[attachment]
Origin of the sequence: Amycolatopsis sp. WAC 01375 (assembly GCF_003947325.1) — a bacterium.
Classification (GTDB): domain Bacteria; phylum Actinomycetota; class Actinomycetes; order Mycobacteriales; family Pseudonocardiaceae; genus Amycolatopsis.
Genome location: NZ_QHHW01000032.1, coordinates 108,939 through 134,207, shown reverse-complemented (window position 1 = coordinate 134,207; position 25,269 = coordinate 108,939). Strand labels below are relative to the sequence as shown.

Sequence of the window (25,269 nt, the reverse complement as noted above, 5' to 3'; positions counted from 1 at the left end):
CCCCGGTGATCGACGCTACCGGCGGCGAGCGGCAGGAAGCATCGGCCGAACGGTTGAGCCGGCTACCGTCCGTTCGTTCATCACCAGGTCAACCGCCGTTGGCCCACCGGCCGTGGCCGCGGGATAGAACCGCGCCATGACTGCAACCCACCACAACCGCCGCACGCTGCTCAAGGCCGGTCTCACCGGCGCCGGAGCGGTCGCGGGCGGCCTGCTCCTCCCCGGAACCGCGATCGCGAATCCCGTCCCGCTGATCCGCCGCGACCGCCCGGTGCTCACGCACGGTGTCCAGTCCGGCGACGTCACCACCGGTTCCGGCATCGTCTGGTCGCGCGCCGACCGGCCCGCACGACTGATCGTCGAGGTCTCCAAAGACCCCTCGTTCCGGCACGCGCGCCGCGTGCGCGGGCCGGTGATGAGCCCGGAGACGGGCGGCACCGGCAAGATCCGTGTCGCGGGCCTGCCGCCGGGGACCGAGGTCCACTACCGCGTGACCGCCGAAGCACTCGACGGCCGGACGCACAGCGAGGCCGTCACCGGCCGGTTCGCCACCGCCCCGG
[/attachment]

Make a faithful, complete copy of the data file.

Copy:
Origin of the sequence: Amycolatopsis sp. WAC 01375 (assembly GCF_003947325.1) — a bacterium.
Classification (GTDB): domain Bacteria; phylum Actinomycetota; class Actinomycetes; order Mycobacteriales; family Pseudonocardiaceae; genus Amycolatopsis.
Genome location: NZ_QHHW01000032.1, coordinates 108,939 through 134,207, shown reverse-complemented (window position 1 = coordinate 134,207; position 25,269 = coordinate 108,939). Strand labels below are relative to the sequence as shown.

Sequence of the window (25,269 nt, the reverse complement as noted above, 5' to 3'; positions counted from 1 at the left end):
CCCCGGTGATCGACGCTACCGGCGGCGAGCGGCAGGAAGCATCGGCCGAACGGTTGAGCCGGCTACCGTCCGTTCGTTCATCACCAGGTCAACCGCCGTTGGCCCACCGGCCGTGGCCGCGGGATAGAACCGCGCCATGACTGCAACCCACCACAACCGCCGCACGCTGCTCAAGGCCGGTCTCACCGGCGCCGGAGCGGTCGCGGGCGGCCTGCTCCTCCCCGGAACCGCGATCGCGAATCCCGTCCCGCTGATCCGCCGCGACCGCCCGGTGCTCACGCACGGTGTCCAGTCCGGCGACGTCACCACCGGTTCCGGCATCGTCTGGTCGCGCGCCGACCGGCCCGCACGACTGATCGTCGAGGTCTCCAAAGACCCCTCGTTCCGGCACGCGCGCCGCGTGCGCGGGCCGGTGATGAGCCCGGAGACGGGCGGCACCGGCAAGATCCGTGTCGCGGGCCTGCCGCCGGGGACCGAGGTCCACTACCGCGTGACCGCCGAAGCACTCGACGGCCGGACGCACAGCGAGGCCGTCACCGGCCGGTTCGCCACCGCCCCGG